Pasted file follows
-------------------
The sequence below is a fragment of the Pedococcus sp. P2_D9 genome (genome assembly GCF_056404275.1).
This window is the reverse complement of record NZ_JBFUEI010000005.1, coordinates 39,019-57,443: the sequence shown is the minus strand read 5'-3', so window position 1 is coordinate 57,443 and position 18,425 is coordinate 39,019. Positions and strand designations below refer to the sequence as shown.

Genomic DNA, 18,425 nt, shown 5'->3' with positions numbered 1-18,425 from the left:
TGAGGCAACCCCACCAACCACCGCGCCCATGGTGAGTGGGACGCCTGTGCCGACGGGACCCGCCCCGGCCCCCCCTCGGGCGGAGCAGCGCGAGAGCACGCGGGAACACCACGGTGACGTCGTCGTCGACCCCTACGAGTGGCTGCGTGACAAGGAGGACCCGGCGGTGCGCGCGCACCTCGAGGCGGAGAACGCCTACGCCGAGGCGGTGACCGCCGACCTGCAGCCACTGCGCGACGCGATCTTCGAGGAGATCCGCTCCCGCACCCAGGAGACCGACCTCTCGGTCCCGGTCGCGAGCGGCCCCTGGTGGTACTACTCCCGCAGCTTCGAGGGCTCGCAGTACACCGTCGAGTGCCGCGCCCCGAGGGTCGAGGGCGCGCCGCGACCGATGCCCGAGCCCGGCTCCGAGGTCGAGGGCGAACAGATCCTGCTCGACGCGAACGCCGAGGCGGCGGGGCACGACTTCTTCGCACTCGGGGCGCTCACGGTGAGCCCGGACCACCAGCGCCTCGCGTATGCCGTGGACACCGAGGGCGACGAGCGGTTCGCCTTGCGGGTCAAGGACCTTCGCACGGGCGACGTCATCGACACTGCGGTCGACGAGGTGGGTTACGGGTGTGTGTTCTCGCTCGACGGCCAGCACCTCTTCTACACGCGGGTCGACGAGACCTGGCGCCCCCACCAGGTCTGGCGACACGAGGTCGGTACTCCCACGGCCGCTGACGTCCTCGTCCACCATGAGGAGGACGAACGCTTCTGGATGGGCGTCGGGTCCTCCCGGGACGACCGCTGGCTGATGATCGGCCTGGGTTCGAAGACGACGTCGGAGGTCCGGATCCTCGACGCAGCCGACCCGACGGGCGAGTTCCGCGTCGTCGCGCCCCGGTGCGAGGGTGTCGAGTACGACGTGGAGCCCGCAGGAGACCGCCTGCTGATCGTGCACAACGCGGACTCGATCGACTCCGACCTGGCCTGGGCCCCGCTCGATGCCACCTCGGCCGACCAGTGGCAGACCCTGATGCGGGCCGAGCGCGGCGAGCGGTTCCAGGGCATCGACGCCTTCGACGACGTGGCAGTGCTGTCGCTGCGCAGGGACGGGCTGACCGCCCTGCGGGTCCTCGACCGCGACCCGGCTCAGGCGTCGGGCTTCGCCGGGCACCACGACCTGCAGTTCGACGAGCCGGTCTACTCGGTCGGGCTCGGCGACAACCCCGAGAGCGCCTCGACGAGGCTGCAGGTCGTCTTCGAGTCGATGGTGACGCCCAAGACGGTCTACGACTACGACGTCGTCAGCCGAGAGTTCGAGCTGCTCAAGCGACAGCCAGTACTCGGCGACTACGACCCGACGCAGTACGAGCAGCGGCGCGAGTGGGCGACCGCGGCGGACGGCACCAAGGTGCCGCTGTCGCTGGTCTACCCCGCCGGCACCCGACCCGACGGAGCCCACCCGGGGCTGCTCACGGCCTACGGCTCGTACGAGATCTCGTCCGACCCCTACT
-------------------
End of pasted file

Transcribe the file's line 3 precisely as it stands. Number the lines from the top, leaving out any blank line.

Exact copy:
Genomic DNA, 18,425 nt, shown 5'->3' with positions numbered 1-18,425 from the left: